“POS in transition” was the subject of a recent Nation’s Restaurant News story, but beyond that report there’s been no shortage of point-of-sale technology activity.
For instance, McDonald’s is charting a POS course apart from Torex Retail Holdings Ltd., licensor of the NewPOS point-of-sale software used in several thousand of the chain’s 31,000-plus restaurants worldwide. The operator once held a stake in the tech startup that morphed into Torex, but divested of that interest in 2003.
“McDonald’s and Torex have a history of collaboration on restaurant ordering technology,” said Jack Creamer, McDonald’s Corp. vice president of information technology for restaurants. “The working relationship with Torex has evolved, and going forward McDonald’s and Torex will be developing the POS software independently to meet each company’s own unique needs.”
Torex said McDonald’s retains a license to use NewPOS worldwide and the vendor added that it would remain in a “consultative” relationship with the chain while pursuing additional quick-service industry business. Neither Oak Brook, Ill.-based McDonald’s nor Torex, of Dunstable, England, would disclose the financial terms of their new arrangement, or comment about who wanted to alter the relationship and why.
McDonald’s has credited NewPOS with helping to increase sales at test restaurants by boosting guest throughput via more efficient and accurate order processing.
What’s more, pilot tests of a new handheld POS system soon will begin at Seasons 52. That’s Orlando, Fla.-based Darden Restaurant’s seven-unit chain of contemporary dinnerhouses offering fresh foods created with healthful nutrition metrics in mind. Patti Reilly White, Darden’s senior vice president and chief information officer, said those tests would involve her company’s hybrid POS application known as Darden’s Application for Service & Hospitality, or DASH.
DASH has its foundation in the SIVA code that has been absorbed and put to new use by ParTech Inc., but it has been modified extensively by Darden for its purposes, Reilly White explained. She added, “Our plans are to have Seasons completely implemented with DASH by the end of our fiscal year [in May].”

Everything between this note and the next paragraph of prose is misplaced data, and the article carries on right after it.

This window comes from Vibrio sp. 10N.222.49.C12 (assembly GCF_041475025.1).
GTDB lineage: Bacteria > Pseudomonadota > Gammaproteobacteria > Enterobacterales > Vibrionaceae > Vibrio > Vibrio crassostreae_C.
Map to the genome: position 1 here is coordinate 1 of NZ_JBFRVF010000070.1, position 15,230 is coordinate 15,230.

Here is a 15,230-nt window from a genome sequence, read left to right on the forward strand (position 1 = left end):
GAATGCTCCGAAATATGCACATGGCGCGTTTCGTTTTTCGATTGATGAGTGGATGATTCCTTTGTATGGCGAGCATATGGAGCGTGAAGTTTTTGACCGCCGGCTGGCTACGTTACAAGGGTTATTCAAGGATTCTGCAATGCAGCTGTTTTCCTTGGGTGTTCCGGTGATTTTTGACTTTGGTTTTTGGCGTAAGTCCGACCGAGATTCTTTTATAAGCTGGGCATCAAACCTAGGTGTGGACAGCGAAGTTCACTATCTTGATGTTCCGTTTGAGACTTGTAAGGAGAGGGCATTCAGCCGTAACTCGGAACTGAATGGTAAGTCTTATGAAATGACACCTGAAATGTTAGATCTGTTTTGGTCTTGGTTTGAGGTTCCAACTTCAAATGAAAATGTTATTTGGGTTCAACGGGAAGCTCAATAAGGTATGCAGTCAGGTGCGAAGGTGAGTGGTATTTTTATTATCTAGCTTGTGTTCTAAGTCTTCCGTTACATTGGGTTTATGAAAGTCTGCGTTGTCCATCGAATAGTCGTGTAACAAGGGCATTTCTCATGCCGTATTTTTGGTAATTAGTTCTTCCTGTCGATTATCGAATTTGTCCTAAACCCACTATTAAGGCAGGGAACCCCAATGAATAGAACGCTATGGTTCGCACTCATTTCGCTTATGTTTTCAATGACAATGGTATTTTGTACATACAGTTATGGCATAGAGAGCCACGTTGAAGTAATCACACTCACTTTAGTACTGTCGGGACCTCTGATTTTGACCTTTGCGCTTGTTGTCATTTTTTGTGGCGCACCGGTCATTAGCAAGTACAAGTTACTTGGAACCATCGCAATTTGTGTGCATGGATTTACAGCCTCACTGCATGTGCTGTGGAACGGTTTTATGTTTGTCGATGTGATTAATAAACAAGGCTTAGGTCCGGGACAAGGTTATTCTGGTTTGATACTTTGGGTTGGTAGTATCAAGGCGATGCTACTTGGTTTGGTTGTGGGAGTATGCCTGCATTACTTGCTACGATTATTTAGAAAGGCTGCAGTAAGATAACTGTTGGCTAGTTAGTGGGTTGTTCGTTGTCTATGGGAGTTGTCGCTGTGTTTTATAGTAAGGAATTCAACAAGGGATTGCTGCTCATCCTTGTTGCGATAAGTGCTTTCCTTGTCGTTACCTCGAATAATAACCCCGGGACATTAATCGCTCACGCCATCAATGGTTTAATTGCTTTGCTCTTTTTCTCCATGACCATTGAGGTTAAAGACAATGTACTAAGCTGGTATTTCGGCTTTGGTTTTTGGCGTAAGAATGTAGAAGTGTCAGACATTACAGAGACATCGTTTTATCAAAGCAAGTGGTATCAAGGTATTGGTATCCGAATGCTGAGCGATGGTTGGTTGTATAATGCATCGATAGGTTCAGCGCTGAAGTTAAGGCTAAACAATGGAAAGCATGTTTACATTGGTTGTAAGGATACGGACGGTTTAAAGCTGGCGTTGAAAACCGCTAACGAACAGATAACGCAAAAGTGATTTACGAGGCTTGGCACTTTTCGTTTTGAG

Seasons 52 helped put the use of hand-helds in upscale restaurants in the spotlight more than four years ago when the company began fielding Symbol Technologies terminals running Aloha POS software over Microsoft’s PocketPC operating system. Ameranth Wireless Inc. provided integration software and development help.
Speaking of handhelds, accelerating service is a primary motivation for the use of mobile POS by Specialty’s Inc. of San Francisco, parent of the 20-unit Specialty’s Cafe & Bakery chain with stores in the Bay Area and Seattle markets.
“We use them as line busters,” Specialty’s co-founder Craig Saxton said of his company’s deployment at most restaurants of handhelds running Posera’s Maitre’D POS software.
“It is simply a more expedient way for us to get orders to the kitchen,” he said.
Integration with point-of-sale systems by technologies for centralizing order processing also has played a large role in the tests and deployment of remote call centers for multiple restaurants in recent years. Tom Scott, director of information systems for 65-unit Happy Joe’s Pizza & Ice Cream Parlor Inc. of Bettendorf, Iowa, said his chain will test a remote call center once the vendors involved have worked out POS integration challenges.
Scott, a SpeedLine Solutions POS system user at many stores, said he would consider call center strategies that use interactive voice recognition technologies, such as those from the iPIE Solutions division of Interactions Corp., as well as, or instead of, live operators. The goal is to improve order accuracy, suggestive selling opportunities, and support the possible redeployment of unit-level workers.